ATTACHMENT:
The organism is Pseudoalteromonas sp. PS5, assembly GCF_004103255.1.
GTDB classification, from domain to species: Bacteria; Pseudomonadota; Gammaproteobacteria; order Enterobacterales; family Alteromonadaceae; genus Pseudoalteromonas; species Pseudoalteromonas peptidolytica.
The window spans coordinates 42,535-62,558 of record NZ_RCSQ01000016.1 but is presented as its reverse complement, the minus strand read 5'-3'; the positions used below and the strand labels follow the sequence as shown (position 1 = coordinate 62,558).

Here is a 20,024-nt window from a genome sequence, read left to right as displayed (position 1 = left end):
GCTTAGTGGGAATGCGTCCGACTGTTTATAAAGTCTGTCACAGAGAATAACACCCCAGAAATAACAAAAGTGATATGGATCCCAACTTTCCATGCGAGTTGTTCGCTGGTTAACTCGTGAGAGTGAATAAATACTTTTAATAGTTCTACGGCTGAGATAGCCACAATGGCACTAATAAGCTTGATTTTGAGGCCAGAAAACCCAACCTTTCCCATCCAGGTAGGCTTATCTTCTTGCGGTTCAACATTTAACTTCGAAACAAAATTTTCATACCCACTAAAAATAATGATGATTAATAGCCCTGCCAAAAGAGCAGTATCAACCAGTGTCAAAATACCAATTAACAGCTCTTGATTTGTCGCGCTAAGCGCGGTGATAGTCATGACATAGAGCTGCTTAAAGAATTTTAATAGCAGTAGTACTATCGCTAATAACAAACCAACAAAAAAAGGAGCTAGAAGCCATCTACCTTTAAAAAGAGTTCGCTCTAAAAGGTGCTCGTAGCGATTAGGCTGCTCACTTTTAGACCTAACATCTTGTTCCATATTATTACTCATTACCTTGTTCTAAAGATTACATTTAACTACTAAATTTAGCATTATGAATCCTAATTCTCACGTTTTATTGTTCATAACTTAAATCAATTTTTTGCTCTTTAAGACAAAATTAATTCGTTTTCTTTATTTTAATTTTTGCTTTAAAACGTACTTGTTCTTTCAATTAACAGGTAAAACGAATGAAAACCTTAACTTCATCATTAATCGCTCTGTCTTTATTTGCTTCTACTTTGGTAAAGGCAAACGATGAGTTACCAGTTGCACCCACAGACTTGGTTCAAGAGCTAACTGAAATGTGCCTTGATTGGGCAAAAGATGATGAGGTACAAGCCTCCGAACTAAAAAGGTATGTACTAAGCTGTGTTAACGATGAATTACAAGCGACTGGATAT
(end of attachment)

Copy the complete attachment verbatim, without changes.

The organism is Pseudoalteromonas sp. PS5, assembly GCF_004103255.1.
GTDB classification, from domain to species: Bacteria; Pseudomonadota; Gammaproteobacteria; order Enterobacterales; family Alteromonadaceae; genus Pseudoalteromonas; species Pseudoalteromonas peptidolytica.
The window spans coordinates 42,535-62,558 of record NZ_RCSQ01000016.1 but is presented as its reverse complement, the minus strand read 5'-3'; the positions used below and the strand labels follow the sequence as shown (position 1 = coordinate 62,558).

Here is a 20,024-nt window from a genome sequence, read left to right as displayed (position 1 = left end):
GCTTAGTGGGAATGCGTCCGACTGTTTATAAAGTCTGTCACAGAGAATAACACCCCAGAAATAACAAAAGTGATATGGATCCCAACTTTCCATGCGAGTTGTTCGCTGGTTAACTCGTGAGAGTGAATAAATACTTTTAATAGTTCTACGGCTGAGATAGCCACAATGGCACTAATAAGCTTGATTTTGAGGCCAGAAAACCCAACCTTTCCCATCCAGGTAGGCTTATCTTCTTGCGGTTCAACATTTAACTTCGAAACAAAATTTTCATACCCACTAAAAATAATGATGATTAATAGCCCTGCCAAAAGAGCAGTATCAACCAGTGTCAAAATACCAATTAACAGCTCTTGATTTGTCGCGCTAAGCGCGGTGATAGTCATGACATAGAGCTGCTTAAAGAATTTTAATAGCAGTAGTACTATCGCTAATAACAAACCAACAAAAAAAGGAGCTAGAAGCCATCTACCTTTAAAAAGAGTTCGCTCTAAAAGGTGCTCGTAGCGATTAGGCTGCTCACTTTTAGACCTAACATCTTGTTCCATATTATTACTCATTACCTTGTTCTAAAGATTACATTTAACTACTAAATTTAGCATTATGAATCCTAATTCTCACGTTTTATTGTTCATAACTTAAATCAATTTTTTGCTCTTTAAGACAAAATTAATTCGTTTTCTTTATTTTAATTTTTGCTTTAAAACGTACTTGTTCTTTCAATTAACAGGTAAAACGAATGAAAACCTTAACTTCATCATTAATCGCTCTGTCTTTATTTGCTTCTACTTTGGTAAAGGCAAACGATGAGTTACCAGTTGCACCCACAGACTTGGTTCAAGAGCTAACTGAAATGTGCCTTGATTGGGCAAAAGATGATGAGGTACAAGCCTCCGAACTAAAAAGGTATGTACTAAGCTGTGTTAACGATGAATTACAAGCGACTGGATAT